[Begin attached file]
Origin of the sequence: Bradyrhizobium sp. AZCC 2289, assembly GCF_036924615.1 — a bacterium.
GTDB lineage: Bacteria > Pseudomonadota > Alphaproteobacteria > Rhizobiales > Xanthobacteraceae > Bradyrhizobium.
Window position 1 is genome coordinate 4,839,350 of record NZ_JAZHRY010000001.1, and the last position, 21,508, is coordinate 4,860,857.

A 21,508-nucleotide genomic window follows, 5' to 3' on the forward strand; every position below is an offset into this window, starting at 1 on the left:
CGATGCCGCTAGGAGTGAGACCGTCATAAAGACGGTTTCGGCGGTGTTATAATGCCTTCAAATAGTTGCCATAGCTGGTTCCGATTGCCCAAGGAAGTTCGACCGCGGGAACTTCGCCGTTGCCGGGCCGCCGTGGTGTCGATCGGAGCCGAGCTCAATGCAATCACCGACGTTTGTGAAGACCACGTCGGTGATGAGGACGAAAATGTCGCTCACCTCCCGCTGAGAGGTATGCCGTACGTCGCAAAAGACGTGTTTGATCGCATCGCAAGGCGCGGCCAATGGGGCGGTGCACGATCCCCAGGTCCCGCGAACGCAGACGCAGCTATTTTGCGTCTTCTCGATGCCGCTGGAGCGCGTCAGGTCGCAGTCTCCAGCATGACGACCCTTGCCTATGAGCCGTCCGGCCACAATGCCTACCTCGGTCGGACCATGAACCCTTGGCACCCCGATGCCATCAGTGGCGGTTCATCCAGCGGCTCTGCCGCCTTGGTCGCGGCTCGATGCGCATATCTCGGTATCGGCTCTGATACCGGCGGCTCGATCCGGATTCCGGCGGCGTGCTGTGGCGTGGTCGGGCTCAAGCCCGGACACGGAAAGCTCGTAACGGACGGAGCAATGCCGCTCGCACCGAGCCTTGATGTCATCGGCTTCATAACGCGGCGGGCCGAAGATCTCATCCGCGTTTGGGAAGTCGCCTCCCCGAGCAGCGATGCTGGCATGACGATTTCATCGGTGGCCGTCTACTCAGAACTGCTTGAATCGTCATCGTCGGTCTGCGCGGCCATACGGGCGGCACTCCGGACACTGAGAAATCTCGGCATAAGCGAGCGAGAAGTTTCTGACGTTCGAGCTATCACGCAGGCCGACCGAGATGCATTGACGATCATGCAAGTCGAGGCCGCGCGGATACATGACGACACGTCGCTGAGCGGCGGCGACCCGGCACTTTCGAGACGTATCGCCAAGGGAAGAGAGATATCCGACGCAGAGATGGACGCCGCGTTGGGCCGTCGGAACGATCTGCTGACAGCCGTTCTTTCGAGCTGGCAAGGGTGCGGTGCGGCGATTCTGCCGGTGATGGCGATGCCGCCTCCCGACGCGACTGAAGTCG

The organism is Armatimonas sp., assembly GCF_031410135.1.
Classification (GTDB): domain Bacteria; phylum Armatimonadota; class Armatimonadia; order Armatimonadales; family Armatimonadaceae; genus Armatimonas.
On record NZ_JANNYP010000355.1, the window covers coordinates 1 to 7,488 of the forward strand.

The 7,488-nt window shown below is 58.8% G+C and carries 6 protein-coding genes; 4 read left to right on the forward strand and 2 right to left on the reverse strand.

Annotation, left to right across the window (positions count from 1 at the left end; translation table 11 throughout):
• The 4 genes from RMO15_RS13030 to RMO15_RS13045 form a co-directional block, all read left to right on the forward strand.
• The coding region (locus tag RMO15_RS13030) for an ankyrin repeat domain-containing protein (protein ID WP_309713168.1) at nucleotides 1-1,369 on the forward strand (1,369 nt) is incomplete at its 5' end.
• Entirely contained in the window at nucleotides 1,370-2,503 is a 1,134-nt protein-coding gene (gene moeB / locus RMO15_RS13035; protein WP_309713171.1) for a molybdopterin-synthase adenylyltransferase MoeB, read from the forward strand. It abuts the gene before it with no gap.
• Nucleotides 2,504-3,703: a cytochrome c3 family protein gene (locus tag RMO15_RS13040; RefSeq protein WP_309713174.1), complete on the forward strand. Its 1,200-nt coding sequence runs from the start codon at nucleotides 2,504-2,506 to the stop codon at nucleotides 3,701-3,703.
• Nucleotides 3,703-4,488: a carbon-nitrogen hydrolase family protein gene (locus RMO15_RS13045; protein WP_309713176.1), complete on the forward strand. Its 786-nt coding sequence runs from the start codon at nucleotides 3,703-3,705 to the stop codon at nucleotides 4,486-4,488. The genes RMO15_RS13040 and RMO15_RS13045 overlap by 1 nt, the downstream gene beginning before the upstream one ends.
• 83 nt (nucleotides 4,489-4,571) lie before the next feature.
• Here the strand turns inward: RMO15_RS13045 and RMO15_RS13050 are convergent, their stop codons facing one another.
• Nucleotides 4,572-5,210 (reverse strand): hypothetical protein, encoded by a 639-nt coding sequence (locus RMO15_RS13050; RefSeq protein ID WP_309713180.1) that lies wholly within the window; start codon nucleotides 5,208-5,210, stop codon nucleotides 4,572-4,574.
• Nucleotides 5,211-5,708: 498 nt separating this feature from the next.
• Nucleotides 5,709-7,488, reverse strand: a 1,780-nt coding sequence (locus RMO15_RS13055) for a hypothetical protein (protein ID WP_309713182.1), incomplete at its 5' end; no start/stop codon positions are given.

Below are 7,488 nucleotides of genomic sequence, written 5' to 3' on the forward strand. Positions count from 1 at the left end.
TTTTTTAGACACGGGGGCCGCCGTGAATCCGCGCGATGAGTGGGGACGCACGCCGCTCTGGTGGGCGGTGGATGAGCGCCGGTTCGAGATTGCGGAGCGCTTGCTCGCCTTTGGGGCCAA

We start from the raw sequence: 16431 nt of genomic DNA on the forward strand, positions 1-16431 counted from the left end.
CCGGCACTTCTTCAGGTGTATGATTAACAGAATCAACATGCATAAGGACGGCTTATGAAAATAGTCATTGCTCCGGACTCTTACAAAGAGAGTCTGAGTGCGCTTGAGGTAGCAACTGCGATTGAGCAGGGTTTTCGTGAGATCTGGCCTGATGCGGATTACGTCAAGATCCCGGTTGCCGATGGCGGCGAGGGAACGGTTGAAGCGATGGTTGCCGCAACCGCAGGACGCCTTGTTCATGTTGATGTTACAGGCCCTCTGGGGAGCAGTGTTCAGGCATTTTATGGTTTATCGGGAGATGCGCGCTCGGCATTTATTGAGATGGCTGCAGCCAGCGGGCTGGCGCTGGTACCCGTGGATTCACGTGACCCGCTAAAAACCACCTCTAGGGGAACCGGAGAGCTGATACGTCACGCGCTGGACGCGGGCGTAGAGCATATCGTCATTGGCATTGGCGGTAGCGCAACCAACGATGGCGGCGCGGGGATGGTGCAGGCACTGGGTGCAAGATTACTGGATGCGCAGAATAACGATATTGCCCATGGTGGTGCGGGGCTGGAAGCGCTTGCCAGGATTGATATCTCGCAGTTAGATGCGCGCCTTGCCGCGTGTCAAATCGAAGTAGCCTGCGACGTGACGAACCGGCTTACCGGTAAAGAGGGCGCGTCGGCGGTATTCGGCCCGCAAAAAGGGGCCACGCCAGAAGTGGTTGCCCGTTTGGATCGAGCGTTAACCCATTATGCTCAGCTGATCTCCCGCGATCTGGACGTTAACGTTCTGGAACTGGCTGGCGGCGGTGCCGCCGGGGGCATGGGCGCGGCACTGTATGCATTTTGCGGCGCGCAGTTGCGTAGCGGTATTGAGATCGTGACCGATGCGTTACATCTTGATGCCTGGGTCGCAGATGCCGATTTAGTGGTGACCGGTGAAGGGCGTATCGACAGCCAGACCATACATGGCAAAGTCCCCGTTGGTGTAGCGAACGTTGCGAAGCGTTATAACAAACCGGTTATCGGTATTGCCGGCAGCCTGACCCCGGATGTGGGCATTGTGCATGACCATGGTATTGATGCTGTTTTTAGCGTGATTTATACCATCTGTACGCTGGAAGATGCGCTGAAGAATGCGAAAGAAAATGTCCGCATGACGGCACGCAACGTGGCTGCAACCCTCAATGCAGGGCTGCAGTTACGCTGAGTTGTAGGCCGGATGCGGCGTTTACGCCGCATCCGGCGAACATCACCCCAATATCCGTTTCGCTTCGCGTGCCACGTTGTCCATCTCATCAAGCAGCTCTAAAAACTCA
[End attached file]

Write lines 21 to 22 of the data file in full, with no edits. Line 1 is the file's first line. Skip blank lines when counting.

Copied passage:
Below are 7,488 nucleotides of genomic sequence, written 5' to 3' on the forward strand. Positions count from 1 at the left end.
TTTTTTAGACACGGGGGCCGCCGTGAATCCGCGCGATGAGTGGGGACGCACGCCGCTCTGGTGGGCGGTGGATGAGCGCCGGTTCGAGATTGCGGAGCGCTTGCTCGCCTTTGGGGCCAA